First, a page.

The NASA probe New Horizons had it’s close encounter with Pluto, flying by the planet at a distance of only 7750 miles, and collecting a ton of data! And it survived the flyby just fine I might add. All this data though, will take about 16 months to fully transmit back to Earth…the probe is so far away from us that the data communications rate is only about 1 Kb per second. It will take about 45 minutes to transmit just one picture back to Earth. Incredible!!
Congratulations to NASA and the team at John Hopkins University Applied Physics Laboratory!! Job well done!!
My favorite plane is the Lockheed SR-71…the fastest air-breathing plane ever developed. It could travel above Mach 3+ (2,200+ MPH), and at an altitude of 80,000 feet. During high school and early college, I lived near Plant 42 (in Palmdale, California), where Lockheed had a maintenance facility for the SR-71. Seeing the SR-71 in flight was a common occurrence, and one I will never forget. Sometimes I would sit near the end of the runway, and watch/listen to it thunder overhead while it did touch & goes. Life did not get any better than that. The SR-71 was fully retired in 1998.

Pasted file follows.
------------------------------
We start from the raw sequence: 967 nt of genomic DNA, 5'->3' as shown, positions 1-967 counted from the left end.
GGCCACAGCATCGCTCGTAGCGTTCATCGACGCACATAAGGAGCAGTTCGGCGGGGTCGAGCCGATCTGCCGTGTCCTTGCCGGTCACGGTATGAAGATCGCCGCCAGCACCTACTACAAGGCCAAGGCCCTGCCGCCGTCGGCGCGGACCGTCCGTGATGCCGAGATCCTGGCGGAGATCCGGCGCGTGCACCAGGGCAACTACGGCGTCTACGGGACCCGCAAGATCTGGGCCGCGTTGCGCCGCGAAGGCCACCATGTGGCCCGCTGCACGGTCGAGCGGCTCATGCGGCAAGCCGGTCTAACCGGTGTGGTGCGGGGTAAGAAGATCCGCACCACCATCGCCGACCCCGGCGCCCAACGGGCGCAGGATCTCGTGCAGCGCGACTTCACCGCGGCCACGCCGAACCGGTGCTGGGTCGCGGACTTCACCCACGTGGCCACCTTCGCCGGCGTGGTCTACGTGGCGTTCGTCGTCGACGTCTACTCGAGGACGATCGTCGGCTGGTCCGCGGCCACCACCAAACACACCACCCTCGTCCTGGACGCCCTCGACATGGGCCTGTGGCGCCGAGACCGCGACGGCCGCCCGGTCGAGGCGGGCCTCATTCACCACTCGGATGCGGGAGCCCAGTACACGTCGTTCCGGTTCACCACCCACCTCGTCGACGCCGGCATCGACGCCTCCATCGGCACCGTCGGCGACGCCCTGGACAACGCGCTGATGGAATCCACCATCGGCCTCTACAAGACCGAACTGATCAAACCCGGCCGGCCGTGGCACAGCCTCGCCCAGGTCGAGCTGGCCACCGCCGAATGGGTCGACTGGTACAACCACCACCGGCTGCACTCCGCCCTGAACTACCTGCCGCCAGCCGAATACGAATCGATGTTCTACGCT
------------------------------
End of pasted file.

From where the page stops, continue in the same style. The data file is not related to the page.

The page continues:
Now there is news of a new “spy” plane which is in development by Lockheed Martin and Areojet Rocketdyne…the SR-72. Take a look at an article published by Popular Science in their June 2015 issue…in it they report on the SR-72 and related details, which may or may not be accurate. But who cares at this time…I just can’t wait to see it!!
Wow…Cisco has a sense of humor…who knew???
Yes, I’m still cleaning up my LAB (and office). In addition to the Bay Networks surprise “find” which I posted about yesterday, I found this today…